Status of Tropospheric Emissions: Monitoring of Pollution (TEMPO)

Tuesday, 15 December 2015: 09:00
3006 (Moscone West)
Kelly Chance1, Xiong Liu2, Raid M Suleiman3, David E Flittner4, Jassim A Al-Saadi4 and Scott J Janz5, (1)Harvard-Smithsonian, Cambridge, MA, United States, (2)Harvard-Smithsonian Center for Astrophysics, Cambridge, MA, United States, (3)Harvard-Smithsonian Astrophys, Cambridge, MA, United States, (4)NASA Langley Research Center, Hampton, VA, United States, (5)NASA Goddard Space Flight Center, Greenbelt, MD, United States
TEMPO is now well into its implementation phase, having passed both its Key Decision Point C and the Critical Design Review (CDR) for the instrument. The CDR for the ground systems will occur in March 2016 and the CDR for the Mission component at a later date, after the host spacecraft has been selected. TEMPO is on schedule to measure atmospheric pollution for greater North America from space using ultraviolet and visible spectroscopy. TEMPO measures from Mexico City to the Canadian oil sands, and from the Atlantic to the Pacific, hourly and at high spatial resolution. TEMPO provides a tropospheric measurement suite that includes the key elements of tropospheric air pollution chemistry. Measurements are from geostationary (GEO) orbit, to capture the inherent high variability in the diurnal cycle of emissions and chemistry. The small product spatial footprint resolves pollution sources at sub-urban scale. Together, this temporal and spatial resolution improves emission inventories, monitors population exposure, and enables effective emission-control strategies.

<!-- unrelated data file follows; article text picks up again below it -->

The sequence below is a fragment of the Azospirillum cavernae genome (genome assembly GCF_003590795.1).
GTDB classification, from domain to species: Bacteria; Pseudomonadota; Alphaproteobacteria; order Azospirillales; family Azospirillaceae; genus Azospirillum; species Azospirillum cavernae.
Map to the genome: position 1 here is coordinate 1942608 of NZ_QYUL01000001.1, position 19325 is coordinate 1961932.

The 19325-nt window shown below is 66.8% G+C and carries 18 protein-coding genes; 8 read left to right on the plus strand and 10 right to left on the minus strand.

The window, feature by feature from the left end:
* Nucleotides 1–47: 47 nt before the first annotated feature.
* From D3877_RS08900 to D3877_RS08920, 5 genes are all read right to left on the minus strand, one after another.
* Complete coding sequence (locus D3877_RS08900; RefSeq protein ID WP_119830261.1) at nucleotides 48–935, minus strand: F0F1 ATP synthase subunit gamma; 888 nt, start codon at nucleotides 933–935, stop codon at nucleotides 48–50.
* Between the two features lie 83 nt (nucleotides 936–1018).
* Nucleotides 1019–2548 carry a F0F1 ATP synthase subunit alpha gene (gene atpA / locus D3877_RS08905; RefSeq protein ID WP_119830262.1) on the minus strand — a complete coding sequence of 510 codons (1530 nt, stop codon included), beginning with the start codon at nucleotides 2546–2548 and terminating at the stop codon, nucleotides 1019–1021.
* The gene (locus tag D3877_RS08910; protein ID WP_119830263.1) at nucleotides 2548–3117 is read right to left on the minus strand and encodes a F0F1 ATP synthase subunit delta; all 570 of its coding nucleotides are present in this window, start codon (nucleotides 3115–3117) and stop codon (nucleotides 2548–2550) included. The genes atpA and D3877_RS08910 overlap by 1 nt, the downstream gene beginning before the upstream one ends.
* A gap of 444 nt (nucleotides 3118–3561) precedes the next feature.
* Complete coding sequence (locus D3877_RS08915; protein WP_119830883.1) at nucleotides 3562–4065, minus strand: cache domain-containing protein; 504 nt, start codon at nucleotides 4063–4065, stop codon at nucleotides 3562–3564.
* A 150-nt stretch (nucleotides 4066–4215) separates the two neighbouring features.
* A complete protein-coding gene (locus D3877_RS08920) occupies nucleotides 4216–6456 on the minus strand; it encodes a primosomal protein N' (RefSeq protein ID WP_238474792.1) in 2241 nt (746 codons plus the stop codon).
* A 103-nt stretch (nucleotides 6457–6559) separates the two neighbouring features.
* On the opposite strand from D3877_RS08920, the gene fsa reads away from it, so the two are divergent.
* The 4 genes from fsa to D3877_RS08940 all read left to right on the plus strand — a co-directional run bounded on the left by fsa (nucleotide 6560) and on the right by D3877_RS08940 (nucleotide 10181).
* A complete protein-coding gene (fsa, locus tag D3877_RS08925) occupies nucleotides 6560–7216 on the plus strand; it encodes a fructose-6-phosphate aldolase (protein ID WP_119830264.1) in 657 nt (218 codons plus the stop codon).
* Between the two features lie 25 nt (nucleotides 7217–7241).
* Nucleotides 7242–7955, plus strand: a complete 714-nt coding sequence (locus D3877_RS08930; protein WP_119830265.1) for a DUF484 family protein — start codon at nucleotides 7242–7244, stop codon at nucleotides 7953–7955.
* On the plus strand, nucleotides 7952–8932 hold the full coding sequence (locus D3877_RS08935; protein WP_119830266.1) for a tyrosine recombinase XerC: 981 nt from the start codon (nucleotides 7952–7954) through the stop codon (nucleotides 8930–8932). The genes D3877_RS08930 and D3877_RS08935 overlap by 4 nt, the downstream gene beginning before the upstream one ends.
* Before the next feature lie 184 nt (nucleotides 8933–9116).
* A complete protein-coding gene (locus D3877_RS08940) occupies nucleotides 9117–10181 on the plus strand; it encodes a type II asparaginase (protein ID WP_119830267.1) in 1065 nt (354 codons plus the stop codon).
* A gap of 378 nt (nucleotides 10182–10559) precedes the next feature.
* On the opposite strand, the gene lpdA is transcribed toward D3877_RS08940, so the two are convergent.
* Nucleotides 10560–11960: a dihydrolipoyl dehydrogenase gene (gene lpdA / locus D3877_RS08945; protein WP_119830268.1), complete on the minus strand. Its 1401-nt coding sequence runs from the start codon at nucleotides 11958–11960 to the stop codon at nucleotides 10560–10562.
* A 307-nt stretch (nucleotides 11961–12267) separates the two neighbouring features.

TEMPO takes advantage of a GEO host spacecraft to provide a modest cost mission that measures the spectra required to retrieve O3, NO2, SO2, H2CO, C2H2O2, H2O, aerosols, cloud parameters, and UVB radiation. TEMPO thus measures the major elements, directly or by proxy, in the tropospheric O3 chemistry cycle. Multi-spectral observations provide sensitivity to O3 in the lowermost troposphere, substantially reducing uncertainty in air quality predictions by 50%. TEMPO quantifies and tracks the evolution of aerosol loading. It provides near-real-time air quality products that will be made widely, publicly available.

TEMPO provides much of the atmospheric measurement capability recommended for GEO-CAPE in the 2007 National Research Council Decadal Survey, Earth Science and Applications from Space: National Imperatives for the Next Decade and Beyond. Instruments from Europe (Sentinel 4) and Asia (GEMS) will form parts of a global GEO constellation for pollution monitoring later this decade, with a major focus on intercontinental pollution transport. TEMPO will launch at a prime time to be a component of this constellation